Michael Galimi
December 10, 2009

One of the tried and true bolt-on items these days is a supercharger, especially in the mod motor market. A supercharger adds more horsepower by stuffing the engine with more air, which when mixed with more fuel-and the proper spark-leads to a severe increase in horsepower.

The '05-newer Mustang market benefits from 10 different companies offering a wide assortment of supercharger systems that help provide a mild or wicked punch. Each system and style has its own merits, and they all share the simple notion of using a belt to drive the supercharger. Therein lies a potential problem-belt slippage. If the belt slips, then the blower speed will slow, thus leading to less boost, and ultimately, less horsepower.

Over the years, we have seen some crafty fixes and bandages to keep the blower belt from slipping away and decreasing precious boost. Increased belt tension helps, but the most effective technique we have seen has been through larger belt contact on the pulleys. A surefire way to get more contact area is to run a wider belt. The stock serpentine belt for any year modern Mustang has six ribs (excluding factory supercharged Stangs). Most blower companies today utilize the six-rib configuration, as it is usually very durable when the blower is installed out of the box. But just one taste of boost usually has the owner begging for more-and that's only a pulley change away.

That was our problem when we slapped a Ford Racing/Whipple H.O. kit onto a '07 Mustang GT (equipped with an automatic). Before the supercharger installation, our test Stang benefited from a modified tune and a Ford Racing cold-air kit. This was our baseline trim, and the Three-Valve produced 265 rwhp. Once the blower was installed, the gang at JPC Racing strapped it to the dyno for more tuning and final horsepower results. We expected the numbers to be fairly decent since the supercharger has Whipple's Gen II rotor internals. Our suspicion was correct-the car made 459 rwhp with the out-of-the-box kit and a custom tune in the computer (which was uploaded using the new DiabloSport Trinity programmer).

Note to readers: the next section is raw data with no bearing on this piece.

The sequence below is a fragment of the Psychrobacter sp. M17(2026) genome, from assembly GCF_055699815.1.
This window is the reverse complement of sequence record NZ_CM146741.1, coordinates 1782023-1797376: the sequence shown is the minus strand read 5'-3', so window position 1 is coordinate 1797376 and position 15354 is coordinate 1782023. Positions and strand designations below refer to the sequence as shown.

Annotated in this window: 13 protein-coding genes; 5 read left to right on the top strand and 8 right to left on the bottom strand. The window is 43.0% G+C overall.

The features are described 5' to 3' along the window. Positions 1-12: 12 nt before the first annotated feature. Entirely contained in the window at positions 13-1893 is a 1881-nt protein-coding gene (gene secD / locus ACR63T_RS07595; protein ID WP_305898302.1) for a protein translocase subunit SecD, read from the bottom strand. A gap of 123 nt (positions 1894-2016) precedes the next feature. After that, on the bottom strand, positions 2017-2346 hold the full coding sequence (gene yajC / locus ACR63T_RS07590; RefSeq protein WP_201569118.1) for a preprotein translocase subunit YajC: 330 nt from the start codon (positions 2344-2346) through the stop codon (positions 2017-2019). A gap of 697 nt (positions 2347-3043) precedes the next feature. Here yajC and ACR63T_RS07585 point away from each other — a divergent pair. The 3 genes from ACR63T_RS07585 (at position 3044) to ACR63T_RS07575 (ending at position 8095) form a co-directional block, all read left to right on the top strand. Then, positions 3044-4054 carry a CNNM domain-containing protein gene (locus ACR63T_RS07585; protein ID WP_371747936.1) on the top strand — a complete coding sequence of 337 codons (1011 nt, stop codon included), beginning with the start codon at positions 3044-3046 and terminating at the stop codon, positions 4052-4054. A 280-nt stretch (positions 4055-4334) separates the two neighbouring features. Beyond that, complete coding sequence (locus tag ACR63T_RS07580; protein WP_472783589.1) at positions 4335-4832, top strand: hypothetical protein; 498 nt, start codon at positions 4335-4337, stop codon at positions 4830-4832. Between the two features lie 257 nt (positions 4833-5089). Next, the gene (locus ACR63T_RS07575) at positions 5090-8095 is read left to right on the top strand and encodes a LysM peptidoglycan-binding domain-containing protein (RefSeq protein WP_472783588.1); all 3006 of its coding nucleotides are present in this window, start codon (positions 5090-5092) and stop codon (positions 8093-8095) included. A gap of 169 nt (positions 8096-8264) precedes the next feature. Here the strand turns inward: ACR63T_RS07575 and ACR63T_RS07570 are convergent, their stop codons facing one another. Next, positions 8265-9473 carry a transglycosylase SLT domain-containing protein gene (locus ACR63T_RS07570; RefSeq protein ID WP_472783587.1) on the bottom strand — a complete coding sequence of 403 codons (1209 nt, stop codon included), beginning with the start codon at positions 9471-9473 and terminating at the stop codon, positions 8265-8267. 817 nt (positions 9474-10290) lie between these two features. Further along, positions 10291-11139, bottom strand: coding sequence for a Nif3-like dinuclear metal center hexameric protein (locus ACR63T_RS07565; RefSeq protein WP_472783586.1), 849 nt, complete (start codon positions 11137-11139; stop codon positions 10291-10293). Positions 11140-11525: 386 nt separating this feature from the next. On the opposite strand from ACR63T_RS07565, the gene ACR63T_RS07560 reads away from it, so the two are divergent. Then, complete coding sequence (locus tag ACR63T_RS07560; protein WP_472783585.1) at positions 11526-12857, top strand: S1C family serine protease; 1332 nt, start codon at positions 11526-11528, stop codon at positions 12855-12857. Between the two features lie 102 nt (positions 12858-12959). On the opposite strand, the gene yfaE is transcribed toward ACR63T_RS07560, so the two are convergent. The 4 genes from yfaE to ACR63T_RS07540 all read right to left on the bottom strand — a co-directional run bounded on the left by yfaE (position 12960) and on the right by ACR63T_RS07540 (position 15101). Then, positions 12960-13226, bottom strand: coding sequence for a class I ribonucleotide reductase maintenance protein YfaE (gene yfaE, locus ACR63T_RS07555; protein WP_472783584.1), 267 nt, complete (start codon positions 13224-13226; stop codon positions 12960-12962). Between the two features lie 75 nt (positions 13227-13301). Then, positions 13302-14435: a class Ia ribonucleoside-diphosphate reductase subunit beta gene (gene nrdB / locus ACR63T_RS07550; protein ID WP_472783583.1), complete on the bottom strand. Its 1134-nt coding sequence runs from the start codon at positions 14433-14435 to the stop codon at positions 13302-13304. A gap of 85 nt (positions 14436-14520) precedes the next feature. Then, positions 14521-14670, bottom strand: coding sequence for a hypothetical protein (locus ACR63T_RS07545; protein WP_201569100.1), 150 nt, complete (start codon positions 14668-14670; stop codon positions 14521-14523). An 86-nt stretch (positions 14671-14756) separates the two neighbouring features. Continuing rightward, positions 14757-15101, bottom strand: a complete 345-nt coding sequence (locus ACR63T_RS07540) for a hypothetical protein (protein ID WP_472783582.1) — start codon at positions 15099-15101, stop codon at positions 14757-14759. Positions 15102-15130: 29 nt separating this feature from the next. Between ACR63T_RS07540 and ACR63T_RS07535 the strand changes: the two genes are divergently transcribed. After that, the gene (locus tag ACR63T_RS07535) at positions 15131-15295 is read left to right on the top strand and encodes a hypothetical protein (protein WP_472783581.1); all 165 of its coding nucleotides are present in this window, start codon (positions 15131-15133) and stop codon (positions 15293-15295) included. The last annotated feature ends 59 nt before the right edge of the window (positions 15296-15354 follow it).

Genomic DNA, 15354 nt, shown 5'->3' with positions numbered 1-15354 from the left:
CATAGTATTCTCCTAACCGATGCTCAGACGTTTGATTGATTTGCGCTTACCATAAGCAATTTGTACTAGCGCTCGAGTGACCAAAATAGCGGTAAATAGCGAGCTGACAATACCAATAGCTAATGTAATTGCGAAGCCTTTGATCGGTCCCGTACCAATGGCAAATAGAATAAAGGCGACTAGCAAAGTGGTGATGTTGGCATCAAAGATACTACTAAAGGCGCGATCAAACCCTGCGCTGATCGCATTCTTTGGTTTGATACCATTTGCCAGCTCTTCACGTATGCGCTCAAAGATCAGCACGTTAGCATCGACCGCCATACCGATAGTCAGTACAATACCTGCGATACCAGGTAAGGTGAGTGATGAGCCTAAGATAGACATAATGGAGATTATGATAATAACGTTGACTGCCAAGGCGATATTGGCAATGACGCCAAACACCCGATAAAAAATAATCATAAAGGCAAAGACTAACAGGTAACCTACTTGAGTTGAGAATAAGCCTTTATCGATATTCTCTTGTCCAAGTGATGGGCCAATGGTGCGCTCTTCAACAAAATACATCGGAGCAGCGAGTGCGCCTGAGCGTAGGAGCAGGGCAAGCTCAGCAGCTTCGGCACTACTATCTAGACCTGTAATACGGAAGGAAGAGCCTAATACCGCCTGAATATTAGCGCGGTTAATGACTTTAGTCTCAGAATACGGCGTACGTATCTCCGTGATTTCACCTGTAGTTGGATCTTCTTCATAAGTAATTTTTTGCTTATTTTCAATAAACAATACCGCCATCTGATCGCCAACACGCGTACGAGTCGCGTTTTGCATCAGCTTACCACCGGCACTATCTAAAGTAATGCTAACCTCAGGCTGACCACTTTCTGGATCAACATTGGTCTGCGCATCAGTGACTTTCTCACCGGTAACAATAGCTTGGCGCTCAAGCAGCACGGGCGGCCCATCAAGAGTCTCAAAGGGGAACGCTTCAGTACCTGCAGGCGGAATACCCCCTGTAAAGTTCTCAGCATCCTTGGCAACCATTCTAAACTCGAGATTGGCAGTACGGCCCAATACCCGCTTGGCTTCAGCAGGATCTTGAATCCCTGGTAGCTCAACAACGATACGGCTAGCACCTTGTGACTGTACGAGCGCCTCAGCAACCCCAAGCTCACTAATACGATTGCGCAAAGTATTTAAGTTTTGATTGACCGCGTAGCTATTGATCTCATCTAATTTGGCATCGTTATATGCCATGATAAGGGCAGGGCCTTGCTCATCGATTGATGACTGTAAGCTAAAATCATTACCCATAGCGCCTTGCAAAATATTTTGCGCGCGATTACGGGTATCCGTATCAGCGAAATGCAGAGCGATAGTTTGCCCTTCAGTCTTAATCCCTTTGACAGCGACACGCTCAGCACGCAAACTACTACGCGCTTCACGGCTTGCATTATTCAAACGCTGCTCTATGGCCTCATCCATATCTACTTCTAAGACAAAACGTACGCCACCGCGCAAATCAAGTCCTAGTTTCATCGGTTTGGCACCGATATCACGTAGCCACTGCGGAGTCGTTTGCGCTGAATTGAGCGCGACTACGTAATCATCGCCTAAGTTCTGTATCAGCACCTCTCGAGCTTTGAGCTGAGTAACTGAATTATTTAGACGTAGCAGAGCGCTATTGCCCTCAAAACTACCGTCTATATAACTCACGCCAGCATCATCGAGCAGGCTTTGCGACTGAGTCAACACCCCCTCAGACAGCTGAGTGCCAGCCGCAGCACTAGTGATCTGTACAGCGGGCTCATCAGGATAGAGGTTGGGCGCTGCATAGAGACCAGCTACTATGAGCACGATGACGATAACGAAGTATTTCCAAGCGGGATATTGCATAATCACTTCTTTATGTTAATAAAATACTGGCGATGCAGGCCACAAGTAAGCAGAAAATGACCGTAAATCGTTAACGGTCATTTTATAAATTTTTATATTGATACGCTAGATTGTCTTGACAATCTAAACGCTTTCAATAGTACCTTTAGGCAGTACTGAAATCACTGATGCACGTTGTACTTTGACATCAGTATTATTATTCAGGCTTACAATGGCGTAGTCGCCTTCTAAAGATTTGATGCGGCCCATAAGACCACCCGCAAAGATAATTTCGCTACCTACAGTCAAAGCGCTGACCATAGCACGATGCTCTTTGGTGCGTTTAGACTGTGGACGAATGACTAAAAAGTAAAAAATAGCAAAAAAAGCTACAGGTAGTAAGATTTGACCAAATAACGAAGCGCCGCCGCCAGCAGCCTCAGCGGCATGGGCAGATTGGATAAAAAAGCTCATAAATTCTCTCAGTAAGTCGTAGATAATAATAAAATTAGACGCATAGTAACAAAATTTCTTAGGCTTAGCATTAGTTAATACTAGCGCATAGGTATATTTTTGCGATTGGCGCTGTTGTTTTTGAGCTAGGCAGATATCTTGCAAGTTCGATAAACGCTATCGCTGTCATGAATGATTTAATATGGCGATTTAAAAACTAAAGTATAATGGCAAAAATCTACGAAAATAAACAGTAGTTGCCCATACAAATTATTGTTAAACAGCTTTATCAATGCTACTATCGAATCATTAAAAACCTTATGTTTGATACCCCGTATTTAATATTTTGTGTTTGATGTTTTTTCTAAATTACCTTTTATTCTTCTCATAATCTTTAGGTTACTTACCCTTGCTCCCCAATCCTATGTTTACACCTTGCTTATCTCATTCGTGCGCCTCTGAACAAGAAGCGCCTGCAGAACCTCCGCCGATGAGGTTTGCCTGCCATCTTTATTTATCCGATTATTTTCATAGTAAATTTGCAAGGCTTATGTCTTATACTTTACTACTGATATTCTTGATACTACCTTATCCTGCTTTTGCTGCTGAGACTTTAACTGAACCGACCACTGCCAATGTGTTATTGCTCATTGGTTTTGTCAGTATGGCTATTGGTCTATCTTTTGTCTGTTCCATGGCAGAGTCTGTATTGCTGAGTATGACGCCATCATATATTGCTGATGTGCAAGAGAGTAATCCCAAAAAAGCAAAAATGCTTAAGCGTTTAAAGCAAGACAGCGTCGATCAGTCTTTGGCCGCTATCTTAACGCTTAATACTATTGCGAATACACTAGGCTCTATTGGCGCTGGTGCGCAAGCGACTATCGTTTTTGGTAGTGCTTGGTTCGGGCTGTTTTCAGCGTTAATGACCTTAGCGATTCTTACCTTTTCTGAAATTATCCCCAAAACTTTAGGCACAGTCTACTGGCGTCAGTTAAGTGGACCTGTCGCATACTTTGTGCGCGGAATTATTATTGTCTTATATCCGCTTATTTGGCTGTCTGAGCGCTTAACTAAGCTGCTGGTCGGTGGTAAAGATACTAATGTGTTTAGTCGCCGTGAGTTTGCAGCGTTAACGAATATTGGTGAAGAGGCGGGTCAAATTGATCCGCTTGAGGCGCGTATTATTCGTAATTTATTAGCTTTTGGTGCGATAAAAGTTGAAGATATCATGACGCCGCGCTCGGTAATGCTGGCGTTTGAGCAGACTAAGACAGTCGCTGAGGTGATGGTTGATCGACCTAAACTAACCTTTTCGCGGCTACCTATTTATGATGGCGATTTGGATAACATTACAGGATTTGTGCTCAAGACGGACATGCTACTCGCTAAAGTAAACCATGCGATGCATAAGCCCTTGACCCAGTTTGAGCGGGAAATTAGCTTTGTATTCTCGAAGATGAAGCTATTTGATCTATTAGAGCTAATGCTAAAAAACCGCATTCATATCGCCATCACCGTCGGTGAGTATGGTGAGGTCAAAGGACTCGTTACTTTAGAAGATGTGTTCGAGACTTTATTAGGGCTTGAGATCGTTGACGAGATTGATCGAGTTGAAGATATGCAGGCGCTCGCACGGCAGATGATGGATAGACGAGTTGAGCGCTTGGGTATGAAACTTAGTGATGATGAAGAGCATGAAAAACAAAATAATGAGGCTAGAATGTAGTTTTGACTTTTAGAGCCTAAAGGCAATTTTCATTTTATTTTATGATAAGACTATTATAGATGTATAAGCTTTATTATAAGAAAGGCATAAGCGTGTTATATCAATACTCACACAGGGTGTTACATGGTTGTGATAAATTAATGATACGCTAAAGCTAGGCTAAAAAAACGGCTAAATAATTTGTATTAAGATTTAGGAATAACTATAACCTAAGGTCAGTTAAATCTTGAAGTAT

JPC's Justin Burcham logged the boost using an input on the dyno and saw it peak at 11.5 psi at 6,400 rpm-right where the power began to fall off. Instantly, we interrogated Burcham about getting a smaller blower pulley for a little more boost. After all, if a little is good, then more is better! Fuel supply wasn't an issue with this car, as we had previously installed a Lethal/Fore Precision Works billet fuel hat with twin Ford GT pumps, a Zone 5 FPDM, and a set of Ford Racing's Shelby GT500 47-lb/hr fuel injectors (PN M-9593-G302). Our hopes for more boost with the pulley swap, however, were dashed.

"For the most part, the kit works great out of the box. But I have seen the six-rib setup shear or break belts once the blower speed is increased. The life expectancy of the belt lessens," said Burcham. He isn't the only one who has experienced these problems firsthand, "Put simply, we were tired of breaking belts. We were breaking belts on the street, and on the strip-even with moderate shifting."

"After discussing it with our trusted partners, we found we were not alone, so we decided to do something about it," commented Aric Pogel, design engineer at Steeda Autosports. The Steeda solution was a dedicated drive system that was tested and flogged on several of Steeda's sponsored race cars and in-house Mustangs before it was approved for sale. Pogel did admit to being vague when answering some of our questions because of some tricks and special engineering that went into the design.

The Ford Racing blower pulley is mounted inline with the factory accessories-a longer belt is used to incorporate the blower pulley in the normal operating order. One would think an easy fix is just replacing all the six-rib pulleys with eight-rib pulleys, but according to Pogel, it isn't that simple. "Our first step was to do just that; we ran eight-rib truck pulleys. It helped a little but we still found ourselves limping back to the pits on Whipple's air bypass. With further testing, we discovered the root of the problem," he commented.

Pogel wouldn't give us the source of the belt problem, but it is obvious to us that it had something to do with running all of the accessories inline with the supercharger. The final solution was creating a dedicated 10-rib belt-drive system solely for the supercharger. "The next challenge was a matter of packaging it under the hood," he continued. "We determined an eight-rib pulley didn't offer any packaging benefits. Both belt sizes cleared our hood (Steeda S197 cowl hood) and both required modifications to the stock hood-the only difference between the belts is 7 mm."

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